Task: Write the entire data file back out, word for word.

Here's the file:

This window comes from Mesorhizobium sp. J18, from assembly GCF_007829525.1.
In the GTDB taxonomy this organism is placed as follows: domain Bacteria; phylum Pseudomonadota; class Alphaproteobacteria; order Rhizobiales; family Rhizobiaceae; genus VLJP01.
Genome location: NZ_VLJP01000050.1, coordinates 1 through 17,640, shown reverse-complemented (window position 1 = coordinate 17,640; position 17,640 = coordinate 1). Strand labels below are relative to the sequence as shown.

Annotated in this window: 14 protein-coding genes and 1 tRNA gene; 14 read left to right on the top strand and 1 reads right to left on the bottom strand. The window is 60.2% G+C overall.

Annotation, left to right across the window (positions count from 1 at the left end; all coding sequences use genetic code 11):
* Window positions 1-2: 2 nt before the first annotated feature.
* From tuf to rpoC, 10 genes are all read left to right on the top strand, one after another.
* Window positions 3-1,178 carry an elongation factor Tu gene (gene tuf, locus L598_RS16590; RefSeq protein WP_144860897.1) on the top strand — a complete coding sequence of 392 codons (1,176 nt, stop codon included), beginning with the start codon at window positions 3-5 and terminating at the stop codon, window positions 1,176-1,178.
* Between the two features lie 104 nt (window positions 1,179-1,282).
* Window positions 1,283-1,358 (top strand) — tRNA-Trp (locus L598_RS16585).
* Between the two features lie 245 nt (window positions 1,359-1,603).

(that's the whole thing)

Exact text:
This window comes from Mesorhizobium sp. J18, from assembly GCF_007829525.1.
In the GTDB taxonomy this organism is placed as follows: domain Bacteria; phylum Pseudomonadota; class Alphaproteobacteria; order Rhizobiales; family Rhizobiaceae; genus VLJP01.
Genome location: NZ_VLJP01000050.1, coordinates 1 through 17,640, shown reverse-complemented (window position 1 = coordinate 17,640; position 17,640 = coordinate 1). Strand labels below are relative to the sequence as shown.

Annotated in this window: 14 protein-coding genes and 1 tRNA gene; 14 read left to right on the top strand and 1 reads right to left on the bottom strand. The window is 60.2% G+C overall.

Annotation, left to right across the window (positions count from 1 at the left end; all coding sequences use genetic code 11):
* Window positions 1-2: 2 nt before the first annotated feature.
* From tuf to rpoC, 10 genes are all read left to right on the top strand, one after another.
* Window positions 3-1,178 carry an elongation factor Tu gene (gene tuf, locus L598_RS16590; RefSeq protein WP_144860897.1) on the top strand — a complete coding sequence of 392 codons (1,176 nt, stop codon included), beginning with the start codon at window positions 3-5 and terminating at the stop codon, window positions 1,176-1,178.
* Between the two features lie 104 nt (window positions 1,179-1,282).
* Window positions 1,283-1,358 (top strand) — tRNA-Trp (locus L598_RS16585).
* Between the two features lie 245 nt (window positions 1,359-1,603).